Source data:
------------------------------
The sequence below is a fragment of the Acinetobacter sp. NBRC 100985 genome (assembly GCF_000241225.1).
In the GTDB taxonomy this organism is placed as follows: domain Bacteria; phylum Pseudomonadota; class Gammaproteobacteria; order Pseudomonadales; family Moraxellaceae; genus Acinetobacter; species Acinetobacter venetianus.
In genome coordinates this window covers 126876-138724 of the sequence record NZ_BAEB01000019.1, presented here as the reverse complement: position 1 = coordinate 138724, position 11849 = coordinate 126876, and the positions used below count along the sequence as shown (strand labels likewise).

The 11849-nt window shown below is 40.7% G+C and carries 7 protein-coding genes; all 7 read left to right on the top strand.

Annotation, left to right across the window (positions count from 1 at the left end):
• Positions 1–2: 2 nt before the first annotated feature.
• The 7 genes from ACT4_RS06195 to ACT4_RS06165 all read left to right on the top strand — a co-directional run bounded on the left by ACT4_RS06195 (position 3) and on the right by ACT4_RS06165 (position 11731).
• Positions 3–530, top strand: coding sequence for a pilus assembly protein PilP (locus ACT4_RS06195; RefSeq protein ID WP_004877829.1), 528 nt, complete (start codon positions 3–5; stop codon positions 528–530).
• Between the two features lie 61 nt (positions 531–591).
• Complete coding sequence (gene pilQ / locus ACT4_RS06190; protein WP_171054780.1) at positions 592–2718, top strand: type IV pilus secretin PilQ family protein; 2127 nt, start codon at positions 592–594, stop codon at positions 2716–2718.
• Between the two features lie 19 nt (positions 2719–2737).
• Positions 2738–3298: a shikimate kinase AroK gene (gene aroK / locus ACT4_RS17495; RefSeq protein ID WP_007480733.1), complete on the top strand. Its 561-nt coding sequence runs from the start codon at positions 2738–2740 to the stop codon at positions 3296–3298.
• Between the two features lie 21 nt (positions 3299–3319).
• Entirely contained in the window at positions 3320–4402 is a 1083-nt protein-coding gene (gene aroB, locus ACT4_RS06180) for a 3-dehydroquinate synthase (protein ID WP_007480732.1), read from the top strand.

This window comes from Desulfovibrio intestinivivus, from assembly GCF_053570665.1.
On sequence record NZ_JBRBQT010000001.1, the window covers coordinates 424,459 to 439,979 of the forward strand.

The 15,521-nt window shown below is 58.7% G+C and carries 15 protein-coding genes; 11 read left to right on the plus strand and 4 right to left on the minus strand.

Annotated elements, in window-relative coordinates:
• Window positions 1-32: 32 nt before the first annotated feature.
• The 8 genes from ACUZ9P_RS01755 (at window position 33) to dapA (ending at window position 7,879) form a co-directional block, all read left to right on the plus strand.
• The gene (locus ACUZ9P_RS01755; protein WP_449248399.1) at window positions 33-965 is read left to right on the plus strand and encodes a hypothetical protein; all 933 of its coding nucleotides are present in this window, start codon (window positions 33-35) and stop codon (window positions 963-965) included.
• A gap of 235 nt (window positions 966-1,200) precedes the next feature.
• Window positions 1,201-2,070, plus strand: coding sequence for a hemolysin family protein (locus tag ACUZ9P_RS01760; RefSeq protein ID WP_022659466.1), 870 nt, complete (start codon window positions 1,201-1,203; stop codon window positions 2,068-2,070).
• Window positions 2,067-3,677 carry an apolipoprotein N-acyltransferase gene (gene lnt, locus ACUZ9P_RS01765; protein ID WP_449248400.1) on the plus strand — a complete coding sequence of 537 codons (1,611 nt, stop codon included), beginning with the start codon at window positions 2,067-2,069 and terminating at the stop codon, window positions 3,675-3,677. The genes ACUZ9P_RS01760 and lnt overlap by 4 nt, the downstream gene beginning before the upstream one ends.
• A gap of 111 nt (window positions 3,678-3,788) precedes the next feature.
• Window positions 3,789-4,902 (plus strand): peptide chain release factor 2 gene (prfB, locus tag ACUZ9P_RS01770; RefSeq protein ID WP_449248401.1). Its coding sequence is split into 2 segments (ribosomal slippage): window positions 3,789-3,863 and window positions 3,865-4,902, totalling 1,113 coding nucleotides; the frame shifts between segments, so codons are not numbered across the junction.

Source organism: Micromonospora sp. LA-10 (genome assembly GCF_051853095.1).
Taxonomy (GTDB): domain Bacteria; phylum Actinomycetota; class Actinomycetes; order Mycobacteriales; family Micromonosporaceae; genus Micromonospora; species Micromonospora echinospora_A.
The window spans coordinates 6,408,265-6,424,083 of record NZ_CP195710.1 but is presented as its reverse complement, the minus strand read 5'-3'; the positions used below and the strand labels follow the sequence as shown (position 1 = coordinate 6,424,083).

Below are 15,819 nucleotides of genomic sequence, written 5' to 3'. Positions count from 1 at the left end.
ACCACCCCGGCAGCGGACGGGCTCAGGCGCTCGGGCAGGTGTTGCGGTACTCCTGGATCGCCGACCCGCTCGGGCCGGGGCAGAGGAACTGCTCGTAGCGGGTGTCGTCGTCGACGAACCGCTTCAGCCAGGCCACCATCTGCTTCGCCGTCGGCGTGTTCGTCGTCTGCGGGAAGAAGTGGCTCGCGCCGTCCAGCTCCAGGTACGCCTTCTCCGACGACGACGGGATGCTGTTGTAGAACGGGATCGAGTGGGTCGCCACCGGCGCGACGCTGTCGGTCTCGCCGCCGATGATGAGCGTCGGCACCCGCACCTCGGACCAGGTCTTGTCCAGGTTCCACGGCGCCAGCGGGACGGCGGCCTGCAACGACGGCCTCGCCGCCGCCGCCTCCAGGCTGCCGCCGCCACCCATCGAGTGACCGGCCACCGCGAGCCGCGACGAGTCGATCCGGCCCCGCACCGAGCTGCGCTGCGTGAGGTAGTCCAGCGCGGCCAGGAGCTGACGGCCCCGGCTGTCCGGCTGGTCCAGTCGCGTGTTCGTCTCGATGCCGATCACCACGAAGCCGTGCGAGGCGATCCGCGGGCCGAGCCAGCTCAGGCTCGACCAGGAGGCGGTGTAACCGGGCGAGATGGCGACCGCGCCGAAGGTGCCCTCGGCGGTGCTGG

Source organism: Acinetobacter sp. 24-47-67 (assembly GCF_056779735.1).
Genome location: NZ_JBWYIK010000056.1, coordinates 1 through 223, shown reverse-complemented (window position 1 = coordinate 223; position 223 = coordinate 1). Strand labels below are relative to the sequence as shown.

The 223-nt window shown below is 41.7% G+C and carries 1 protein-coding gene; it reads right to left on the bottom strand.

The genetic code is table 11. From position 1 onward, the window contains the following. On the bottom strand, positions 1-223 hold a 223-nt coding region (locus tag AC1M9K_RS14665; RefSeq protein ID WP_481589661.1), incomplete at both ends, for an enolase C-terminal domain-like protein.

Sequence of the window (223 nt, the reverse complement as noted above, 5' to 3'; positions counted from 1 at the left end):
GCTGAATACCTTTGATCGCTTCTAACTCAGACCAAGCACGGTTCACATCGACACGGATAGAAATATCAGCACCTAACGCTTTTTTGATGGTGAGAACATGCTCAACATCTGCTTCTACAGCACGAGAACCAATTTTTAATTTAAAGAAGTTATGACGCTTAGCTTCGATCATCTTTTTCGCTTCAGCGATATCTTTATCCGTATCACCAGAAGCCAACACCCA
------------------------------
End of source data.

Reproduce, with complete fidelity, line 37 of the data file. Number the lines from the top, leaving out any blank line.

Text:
GCTGAATACCTTTGATCGCTTCTAACTCAGACCAAGCACGGTTCACATCGACACGGATAGAAATATCAGCACCTAACGCTTTTTTGATGGTGAGAACATGCTCAACATCTGCTTCTACAGCACGAGAACCAATTTTTAATTTAAAGAAGTTATGACGCTTAGCTTCGATCATCTTTTTCGCTTCAGCGATATCTTTATCCGTATCACCAGAAGCCAACACCCA